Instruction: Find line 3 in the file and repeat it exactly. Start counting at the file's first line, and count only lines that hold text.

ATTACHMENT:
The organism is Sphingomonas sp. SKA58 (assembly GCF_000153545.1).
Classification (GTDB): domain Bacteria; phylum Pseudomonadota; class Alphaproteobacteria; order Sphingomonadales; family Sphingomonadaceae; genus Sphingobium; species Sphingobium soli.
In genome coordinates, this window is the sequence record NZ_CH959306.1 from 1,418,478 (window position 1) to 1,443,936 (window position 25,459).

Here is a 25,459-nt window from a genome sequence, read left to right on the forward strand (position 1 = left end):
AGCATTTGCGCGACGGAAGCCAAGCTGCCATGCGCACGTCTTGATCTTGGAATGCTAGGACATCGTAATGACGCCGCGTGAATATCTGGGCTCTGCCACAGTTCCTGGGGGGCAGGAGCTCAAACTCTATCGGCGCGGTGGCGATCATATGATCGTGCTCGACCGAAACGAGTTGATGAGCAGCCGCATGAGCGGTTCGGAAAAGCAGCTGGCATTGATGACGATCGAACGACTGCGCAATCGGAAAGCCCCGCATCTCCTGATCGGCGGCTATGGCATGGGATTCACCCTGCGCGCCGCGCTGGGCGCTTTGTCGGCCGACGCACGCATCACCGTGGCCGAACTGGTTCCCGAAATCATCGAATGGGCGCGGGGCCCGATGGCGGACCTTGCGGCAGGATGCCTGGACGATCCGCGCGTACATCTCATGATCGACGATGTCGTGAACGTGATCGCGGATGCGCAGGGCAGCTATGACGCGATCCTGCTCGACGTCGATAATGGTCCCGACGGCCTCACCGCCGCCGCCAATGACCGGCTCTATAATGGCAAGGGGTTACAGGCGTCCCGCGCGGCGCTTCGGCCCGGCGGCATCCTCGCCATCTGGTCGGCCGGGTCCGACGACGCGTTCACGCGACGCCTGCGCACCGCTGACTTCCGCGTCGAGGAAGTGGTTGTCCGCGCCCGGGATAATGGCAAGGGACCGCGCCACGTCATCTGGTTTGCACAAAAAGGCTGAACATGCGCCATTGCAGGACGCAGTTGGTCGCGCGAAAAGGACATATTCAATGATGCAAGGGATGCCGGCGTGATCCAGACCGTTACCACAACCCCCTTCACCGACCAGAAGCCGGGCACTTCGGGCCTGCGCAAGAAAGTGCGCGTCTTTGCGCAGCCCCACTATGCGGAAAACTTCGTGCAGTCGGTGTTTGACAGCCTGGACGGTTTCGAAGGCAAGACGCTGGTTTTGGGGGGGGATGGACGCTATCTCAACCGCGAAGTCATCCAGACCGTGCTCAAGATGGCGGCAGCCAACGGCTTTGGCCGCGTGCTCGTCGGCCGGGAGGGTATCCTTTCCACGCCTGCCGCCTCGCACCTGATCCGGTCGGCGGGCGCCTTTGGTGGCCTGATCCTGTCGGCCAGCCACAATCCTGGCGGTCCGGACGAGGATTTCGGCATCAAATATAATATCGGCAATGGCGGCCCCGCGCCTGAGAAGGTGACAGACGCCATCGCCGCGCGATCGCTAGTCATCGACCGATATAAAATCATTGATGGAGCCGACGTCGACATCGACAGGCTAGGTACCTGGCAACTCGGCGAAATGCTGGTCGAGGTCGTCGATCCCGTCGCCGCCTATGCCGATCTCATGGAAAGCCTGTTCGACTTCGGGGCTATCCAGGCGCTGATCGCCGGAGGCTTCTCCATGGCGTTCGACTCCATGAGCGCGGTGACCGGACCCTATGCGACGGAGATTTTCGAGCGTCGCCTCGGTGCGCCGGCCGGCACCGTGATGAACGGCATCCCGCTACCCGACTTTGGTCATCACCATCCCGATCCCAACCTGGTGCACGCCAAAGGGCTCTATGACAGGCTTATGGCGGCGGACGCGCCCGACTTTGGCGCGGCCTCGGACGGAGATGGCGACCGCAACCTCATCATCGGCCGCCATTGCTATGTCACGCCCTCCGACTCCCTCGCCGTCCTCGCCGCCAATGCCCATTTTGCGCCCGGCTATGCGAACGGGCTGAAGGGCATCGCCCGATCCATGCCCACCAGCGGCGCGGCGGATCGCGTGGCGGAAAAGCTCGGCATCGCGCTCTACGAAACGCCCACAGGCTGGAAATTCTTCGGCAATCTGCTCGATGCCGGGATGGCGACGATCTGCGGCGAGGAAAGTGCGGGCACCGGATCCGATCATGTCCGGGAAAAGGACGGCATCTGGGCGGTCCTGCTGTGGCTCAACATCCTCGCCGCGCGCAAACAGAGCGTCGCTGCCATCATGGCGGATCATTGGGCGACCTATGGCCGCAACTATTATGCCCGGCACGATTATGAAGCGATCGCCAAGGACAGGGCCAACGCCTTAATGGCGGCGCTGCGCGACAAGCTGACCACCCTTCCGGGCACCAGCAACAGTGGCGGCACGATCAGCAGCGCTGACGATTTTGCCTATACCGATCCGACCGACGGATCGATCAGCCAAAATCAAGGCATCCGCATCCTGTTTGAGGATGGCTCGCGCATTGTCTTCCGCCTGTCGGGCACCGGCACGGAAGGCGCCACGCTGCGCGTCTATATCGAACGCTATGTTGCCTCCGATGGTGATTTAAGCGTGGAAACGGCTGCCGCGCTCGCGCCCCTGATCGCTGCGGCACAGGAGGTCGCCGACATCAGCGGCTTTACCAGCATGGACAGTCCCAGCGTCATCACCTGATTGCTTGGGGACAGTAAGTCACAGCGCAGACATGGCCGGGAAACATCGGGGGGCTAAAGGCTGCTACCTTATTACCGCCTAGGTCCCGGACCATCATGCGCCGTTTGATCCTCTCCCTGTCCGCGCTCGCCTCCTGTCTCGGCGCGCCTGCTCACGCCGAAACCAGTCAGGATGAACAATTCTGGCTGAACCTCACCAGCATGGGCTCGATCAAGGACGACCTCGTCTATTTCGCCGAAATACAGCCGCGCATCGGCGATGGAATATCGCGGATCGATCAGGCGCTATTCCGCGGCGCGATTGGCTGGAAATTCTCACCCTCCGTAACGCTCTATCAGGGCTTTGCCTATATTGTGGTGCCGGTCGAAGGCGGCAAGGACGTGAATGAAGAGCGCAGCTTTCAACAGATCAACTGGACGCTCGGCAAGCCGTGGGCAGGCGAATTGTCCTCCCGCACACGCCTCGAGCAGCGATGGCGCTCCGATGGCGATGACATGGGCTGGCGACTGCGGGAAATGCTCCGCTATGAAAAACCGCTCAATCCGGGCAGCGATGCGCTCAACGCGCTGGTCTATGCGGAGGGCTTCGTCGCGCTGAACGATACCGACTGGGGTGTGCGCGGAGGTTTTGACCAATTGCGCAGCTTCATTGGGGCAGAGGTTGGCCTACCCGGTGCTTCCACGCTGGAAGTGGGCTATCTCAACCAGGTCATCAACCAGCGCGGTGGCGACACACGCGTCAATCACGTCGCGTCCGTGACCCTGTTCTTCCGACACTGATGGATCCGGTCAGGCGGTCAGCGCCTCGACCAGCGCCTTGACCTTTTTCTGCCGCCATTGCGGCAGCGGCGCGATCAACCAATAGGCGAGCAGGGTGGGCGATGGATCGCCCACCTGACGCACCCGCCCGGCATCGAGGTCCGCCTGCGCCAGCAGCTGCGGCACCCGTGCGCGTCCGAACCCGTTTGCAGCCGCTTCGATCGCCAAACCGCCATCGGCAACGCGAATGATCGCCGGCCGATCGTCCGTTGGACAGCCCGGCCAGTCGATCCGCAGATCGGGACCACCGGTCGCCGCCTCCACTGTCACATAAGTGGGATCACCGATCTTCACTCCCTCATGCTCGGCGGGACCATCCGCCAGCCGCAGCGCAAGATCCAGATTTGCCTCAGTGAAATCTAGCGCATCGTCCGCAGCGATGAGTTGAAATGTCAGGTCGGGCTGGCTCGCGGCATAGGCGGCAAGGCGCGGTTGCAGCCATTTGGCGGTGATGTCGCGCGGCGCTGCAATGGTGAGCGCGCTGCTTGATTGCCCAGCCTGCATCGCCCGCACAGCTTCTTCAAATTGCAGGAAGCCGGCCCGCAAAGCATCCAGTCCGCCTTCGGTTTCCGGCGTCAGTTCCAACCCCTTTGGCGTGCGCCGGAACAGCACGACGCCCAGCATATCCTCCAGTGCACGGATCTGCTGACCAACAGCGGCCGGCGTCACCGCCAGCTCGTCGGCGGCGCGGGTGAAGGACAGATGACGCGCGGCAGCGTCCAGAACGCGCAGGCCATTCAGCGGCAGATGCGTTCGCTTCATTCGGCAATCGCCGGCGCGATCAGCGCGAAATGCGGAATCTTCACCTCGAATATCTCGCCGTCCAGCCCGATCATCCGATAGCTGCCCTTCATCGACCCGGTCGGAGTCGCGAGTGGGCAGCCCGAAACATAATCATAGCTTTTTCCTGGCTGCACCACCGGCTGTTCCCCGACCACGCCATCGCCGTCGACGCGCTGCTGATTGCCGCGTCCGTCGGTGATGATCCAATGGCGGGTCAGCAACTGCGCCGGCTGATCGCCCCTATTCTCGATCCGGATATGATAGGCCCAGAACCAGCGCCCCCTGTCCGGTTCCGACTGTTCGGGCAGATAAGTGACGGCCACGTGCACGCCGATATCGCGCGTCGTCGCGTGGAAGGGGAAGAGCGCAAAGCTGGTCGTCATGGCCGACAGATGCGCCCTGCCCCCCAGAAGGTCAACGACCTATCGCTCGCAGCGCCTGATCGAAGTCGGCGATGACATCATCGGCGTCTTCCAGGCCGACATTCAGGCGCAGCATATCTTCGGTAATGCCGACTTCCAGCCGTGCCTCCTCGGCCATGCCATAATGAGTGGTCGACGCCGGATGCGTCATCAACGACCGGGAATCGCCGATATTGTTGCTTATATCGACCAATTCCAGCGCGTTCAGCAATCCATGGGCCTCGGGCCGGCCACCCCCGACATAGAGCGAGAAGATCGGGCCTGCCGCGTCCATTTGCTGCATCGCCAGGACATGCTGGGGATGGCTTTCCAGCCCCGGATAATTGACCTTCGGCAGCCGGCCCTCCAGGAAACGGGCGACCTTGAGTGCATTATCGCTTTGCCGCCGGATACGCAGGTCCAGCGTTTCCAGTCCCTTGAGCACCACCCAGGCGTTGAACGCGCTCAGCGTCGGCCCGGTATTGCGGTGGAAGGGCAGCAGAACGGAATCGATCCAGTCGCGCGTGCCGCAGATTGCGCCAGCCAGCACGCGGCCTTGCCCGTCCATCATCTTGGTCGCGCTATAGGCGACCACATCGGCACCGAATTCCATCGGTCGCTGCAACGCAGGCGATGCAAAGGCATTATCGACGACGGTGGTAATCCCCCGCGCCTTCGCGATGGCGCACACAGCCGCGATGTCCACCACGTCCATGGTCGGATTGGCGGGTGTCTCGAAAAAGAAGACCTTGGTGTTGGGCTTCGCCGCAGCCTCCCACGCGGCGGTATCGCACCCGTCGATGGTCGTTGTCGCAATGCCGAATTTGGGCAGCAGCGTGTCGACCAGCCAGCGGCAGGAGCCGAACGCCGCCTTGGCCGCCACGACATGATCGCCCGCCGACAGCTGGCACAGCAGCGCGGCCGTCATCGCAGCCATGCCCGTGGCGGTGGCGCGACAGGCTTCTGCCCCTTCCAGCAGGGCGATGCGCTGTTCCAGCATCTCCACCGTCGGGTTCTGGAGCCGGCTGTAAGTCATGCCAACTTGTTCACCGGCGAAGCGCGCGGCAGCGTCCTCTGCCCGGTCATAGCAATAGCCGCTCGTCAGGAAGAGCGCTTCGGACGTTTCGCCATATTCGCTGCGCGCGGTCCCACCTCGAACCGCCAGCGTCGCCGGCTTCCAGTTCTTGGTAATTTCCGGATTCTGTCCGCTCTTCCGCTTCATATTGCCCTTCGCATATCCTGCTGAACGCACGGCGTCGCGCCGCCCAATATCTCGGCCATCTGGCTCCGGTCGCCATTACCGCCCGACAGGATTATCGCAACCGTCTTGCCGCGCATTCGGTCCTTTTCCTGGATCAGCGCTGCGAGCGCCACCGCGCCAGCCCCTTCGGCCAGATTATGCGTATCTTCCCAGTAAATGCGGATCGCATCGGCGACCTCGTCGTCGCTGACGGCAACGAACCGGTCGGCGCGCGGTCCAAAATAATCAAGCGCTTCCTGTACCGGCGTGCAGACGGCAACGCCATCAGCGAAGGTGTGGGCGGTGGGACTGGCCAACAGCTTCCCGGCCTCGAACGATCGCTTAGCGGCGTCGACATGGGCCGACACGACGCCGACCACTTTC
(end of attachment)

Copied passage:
In genome coordinates, this window is the sequence record NZ_CH959306.1 from 1,418,478 (window position 1) to 1,443,936 (window position 25,459).